Ethereum co-founder Vitalik Buterin acknowledges that the rise in the blockchain’s users is putting scalability concerns on notice. He writes, “With the Ethereum blockchain reaching one million transactions per day, and both Ethereum and other blockchain projects frequently reaching their full transaction capacity, the need for scaling progress is becoming more and more clear and urgent.”
Luckily, this is an area where competition encourages developers to improve on their core technologies. Ethereum developers are set to address this through an update. Others like NEO and Waves have built their platforms to avoid being hindered by these concerns.
Still, these updates often do not come out instantly. Developers looking to quickly implement blockchain may have to settle on a particular platform based on a singular need rather than being able to choose one that covers all their requirements. The emergence of industry standards would help create a baseline for the expected capabilities for these platforms.
Coopetition drives progress
It would ultimately do blockchain startups plenty of good if they move past the ICO craze and focus on actually delivering value. Trying to outdo each other in terms of ICO results or coin market capitalization lets them lose sight of the real picture. True competition lies not in the highly speculative arena of crypto trading but in how well they could actually serve their markets.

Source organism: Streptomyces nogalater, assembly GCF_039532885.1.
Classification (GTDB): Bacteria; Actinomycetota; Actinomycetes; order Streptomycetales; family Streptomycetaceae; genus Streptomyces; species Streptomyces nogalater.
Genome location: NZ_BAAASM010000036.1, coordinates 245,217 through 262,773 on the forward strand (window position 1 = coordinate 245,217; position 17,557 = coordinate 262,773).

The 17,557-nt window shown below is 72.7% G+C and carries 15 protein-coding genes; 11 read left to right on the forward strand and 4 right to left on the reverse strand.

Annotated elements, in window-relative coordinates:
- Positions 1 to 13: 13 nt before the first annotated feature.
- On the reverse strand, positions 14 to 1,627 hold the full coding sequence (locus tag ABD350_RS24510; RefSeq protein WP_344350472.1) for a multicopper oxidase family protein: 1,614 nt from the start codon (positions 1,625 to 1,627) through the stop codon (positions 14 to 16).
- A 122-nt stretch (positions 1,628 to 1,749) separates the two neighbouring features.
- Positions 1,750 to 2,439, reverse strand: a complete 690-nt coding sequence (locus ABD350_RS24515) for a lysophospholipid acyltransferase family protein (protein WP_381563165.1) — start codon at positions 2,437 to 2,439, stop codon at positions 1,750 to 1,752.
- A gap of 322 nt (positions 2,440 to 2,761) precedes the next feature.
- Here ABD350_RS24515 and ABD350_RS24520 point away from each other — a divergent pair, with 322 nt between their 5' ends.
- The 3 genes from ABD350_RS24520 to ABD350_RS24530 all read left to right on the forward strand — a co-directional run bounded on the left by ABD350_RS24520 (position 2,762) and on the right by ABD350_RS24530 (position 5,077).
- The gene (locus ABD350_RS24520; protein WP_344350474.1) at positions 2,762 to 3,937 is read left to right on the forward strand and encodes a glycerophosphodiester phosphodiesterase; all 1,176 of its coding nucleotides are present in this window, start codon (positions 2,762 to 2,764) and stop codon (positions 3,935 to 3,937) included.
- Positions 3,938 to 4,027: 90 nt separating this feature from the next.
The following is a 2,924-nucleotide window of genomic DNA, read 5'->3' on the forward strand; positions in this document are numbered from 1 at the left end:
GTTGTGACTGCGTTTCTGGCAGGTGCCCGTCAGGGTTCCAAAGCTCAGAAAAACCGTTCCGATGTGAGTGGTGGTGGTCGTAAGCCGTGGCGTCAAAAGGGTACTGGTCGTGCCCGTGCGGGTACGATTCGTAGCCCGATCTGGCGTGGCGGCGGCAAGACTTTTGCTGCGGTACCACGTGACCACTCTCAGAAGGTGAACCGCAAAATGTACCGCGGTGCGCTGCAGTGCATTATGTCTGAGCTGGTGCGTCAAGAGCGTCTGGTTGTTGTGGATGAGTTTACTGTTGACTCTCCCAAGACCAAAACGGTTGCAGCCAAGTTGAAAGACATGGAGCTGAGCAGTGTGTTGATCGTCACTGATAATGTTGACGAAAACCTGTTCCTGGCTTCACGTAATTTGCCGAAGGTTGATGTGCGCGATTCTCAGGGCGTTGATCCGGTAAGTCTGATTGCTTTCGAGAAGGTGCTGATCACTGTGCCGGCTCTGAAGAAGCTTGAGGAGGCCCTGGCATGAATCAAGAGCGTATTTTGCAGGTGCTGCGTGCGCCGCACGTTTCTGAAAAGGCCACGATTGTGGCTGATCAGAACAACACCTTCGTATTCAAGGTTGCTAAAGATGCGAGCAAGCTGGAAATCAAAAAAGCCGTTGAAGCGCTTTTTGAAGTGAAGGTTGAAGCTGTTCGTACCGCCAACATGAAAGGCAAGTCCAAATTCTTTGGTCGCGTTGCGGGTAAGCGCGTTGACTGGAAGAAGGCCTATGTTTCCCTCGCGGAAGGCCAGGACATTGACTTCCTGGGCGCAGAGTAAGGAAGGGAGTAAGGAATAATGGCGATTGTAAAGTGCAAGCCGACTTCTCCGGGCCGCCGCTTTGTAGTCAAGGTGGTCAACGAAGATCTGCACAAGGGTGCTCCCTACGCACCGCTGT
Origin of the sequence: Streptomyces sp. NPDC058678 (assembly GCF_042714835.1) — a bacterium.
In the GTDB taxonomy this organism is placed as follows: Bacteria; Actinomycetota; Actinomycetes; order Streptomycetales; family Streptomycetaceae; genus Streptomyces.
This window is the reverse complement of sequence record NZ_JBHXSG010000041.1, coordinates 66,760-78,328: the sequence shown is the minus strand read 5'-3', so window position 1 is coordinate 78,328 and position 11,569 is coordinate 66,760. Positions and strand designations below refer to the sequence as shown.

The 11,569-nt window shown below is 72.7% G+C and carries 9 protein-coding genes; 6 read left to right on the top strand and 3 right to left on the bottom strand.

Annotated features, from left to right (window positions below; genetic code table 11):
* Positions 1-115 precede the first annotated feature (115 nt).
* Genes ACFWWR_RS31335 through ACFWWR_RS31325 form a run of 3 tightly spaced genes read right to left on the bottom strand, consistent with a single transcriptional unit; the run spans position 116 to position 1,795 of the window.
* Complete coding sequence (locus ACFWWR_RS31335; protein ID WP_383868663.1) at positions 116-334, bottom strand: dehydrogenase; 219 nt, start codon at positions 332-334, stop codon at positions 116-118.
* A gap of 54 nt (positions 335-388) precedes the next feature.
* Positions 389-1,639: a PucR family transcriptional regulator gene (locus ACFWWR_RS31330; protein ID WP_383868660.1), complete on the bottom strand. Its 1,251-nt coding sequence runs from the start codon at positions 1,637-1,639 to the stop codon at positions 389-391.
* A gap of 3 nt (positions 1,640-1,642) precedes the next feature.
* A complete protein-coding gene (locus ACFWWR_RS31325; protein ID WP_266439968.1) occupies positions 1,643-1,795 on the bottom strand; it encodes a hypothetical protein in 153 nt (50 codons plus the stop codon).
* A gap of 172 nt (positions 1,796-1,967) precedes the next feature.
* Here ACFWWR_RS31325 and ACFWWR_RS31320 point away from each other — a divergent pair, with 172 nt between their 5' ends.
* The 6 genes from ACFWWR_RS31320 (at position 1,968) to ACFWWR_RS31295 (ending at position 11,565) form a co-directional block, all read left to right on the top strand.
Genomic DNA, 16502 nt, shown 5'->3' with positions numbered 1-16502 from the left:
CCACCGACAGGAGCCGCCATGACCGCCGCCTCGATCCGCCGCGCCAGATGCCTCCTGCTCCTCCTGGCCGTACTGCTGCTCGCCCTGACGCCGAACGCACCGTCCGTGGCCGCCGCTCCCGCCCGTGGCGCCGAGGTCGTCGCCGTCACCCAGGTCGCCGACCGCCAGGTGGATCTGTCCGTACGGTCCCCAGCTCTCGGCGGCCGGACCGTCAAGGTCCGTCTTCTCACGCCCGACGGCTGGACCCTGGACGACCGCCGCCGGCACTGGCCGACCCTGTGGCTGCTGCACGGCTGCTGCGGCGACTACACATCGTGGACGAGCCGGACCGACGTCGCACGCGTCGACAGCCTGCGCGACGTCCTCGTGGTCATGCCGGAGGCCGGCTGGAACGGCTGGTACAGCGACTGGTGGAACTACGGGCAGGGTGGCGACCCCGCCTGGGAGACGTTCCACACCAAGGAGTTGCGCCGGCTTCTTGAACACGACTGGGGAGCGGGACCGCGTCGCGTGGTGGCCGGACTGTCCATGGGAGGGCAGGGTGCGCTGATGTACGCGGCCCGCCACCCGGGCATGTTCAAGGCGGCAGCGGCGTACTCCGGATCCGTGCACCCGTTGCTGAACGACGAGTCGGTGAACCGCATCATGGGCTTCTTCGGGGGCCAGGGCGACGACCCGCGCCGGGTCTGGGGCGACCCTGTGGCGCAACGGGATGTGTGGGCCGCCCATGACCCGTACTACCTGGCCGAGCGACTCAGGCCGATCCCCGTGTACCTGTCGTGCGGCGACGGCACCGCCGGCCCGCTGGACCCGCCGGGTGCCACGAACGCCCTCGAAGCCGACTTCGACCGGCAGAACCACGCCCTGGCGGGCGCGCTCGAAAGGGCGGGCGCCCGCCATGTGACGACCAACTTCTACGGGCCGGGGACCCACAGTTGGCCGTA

Aside from pursuing interoperability and seeking out competitive advantage, blockchain ventures could also look into forging partnerships.
There’s plenty of opportunity to cooperate given the variety of verticals that blockchain startups seek to disrupt. Several firms are finding success in this. For example, blockchain microfinancing and remittance service Everex partnered with decentralized credit scoring application Bloom to share data and allow both to improve their capabilities.
As with any industry, many blockchain startups are statistically bound to fail. However, a concerted effort by all stakeholders to build quality applications and services could help uplift not only blockchain as a technology but also people’s perception of it. Blockchain may finally take its place as a mainstream technology once this is achieved.
Original Article by FORBES / Omri Barzilay: Contributor /2018